Home violence gets state attention

By Amy Gardner, Staff Writer

Reprinted by permission of The News & Observer of Raleigh, North Carolina, February 11, 2003

When prosecutors, judges and counselors try to help victims of domestic violence -- or punish their batterers -- they often aren't equipped to protect the children involved.

Yet in half of the homes where an adult is battered, the children are abused, too, experts on such cases say.

That's one reason Gov. Mike Easley, Attorney General Roy Cooper, Chief Justice I. Beverly Lake of the state Supreme Court and other state leaders came together Monday to promote proposed domestic-violence laws designed to protect children.

"It is a vicious cycle," Easley said of the connection between family violence against adults and against children. "It never stops unless you intervene."

At the top of the list of the group's proposals is one to make it a crime to assault an adult in the presence of a child. Although assault is already a crime, and batterers are often charged with the offense "assault on a female," the heightened penalty for assault in front of children might deter some would-be offenders, Cooper said.

"This law will give us one more arrow in the quiver to fight this horrible situation," he said.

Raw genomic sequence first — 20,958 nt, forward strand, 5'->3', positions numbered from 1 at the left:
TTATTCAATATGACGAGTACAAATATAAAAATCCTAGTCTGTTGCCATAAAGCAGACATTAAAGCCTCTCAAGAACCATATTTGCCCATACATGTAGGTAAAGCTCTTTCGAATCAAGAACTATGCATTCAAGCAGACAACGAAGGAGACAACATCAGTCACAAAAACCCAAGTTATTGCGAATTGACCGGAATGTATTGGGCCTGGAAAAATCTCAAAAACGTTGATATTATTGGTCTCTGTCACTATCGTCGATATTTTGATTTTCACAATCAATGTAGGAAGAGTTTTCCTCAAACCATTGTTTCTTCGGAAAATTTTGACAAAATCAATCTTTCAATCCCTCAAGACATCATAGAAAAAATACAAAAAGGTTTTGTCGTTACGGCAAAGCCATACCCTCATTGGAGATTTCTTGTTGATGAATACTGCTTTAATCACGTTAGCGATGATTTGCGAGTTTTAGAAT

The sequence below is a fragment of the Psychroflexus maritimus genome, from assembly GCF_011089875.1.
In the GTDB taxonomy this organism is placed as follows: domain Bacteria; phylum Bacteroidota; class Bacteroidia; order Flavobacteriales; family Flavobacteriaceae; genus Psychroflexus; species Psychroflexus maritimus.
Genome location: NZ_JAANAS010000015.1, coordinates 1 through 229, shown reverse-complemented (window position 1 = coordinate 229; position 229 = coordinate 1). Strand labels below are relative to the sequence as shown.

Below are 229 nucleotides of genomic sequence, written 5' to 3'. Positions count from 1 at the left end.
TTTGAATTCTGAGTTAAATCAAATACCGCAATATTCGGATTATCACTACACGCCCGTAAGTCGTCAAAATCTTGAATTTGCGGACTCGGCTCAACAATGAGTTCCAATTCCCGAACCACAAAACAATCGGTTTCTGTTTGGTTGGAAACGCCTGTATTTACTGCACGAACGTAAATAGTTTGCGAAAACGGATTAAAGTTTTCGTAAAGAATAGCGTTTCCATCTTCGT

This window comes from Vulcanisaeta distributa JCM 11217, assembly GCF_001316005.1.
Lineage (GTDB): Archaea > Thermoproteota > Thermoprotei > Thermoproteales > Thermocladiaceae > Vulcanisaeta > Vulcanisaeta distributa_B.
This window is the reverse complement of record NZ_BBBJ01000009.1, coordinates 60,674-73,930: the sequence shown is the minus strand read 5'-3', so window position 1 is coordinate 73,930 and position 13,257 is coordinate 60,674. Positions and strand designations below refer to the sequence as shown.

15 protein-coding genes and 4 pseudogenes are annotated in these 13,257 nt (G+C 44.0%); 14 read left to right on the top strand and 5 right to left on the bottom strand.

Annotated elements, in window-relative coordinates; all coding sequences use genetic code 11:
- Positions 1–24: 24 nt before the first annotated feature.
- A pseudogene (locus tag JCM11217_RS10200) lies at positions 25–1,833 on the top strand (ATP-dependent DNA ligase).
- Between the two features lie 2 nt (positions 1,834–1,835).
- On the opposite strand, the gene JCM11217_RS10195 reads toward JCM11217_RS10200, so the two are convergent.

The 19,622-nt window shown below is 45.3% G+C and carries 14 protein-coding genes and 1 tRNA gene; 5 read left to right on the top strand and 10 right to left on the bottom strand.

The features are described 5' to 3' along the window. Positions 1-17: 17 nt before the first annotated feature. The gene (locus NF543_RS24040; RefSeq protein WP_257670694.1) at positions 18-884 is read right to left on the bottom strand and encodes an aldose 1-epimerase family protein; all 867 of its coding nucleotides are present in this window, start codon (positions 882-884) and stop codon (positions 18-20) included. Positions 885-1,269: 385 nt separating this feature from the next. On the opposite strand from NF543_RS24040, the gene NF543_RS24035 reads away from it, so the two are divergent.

The proposal is not unlike certain hate-crime provisions, which heighten penalties for some crimes in the presence of a discriminatory motive.

Some recommendations made Monday by the Child Well-Being and Domestic Violence Task Force:

  • Create additional misdemeanor "assault in the presence of a child" crime.

  • Lift barriers to removing children from custody of batterers and urge courts to presume that it is in the best interests of children to be placed with the other parent.

  • Create a system to alert county social services officials when someone is charged with the new crime so children can more quickly be protected from abuse.

  • Foster cooperation among state and community agencies that historically have dealt separately with domestic violence and child abuse.

  • Have county departments of social services adopt uniform policies for handling domestic violence cases.

  • Expand family courts, which only a few counties have now, statewide by 2010.

The idea, Lake said, is that emotional abuse can be as scarring as physical abuse -- so batterers should be punished for the effect of their actions on children.

The Child Well-Being and Domestic Violence Task Force has been studying the effect of domestic violence on children for about a year. The group presented its final report to Easley on Monday and is expected to find patrons for several pieces of legislation in the General Assembly this year.

"Currently, there's very little discussion regarding domestic violence in the home and what the effects of it are on the children," said Leslie Starsoneck, who helped draft the report and is executive director of the N.C. Council for Women and Domestic Violence Commission.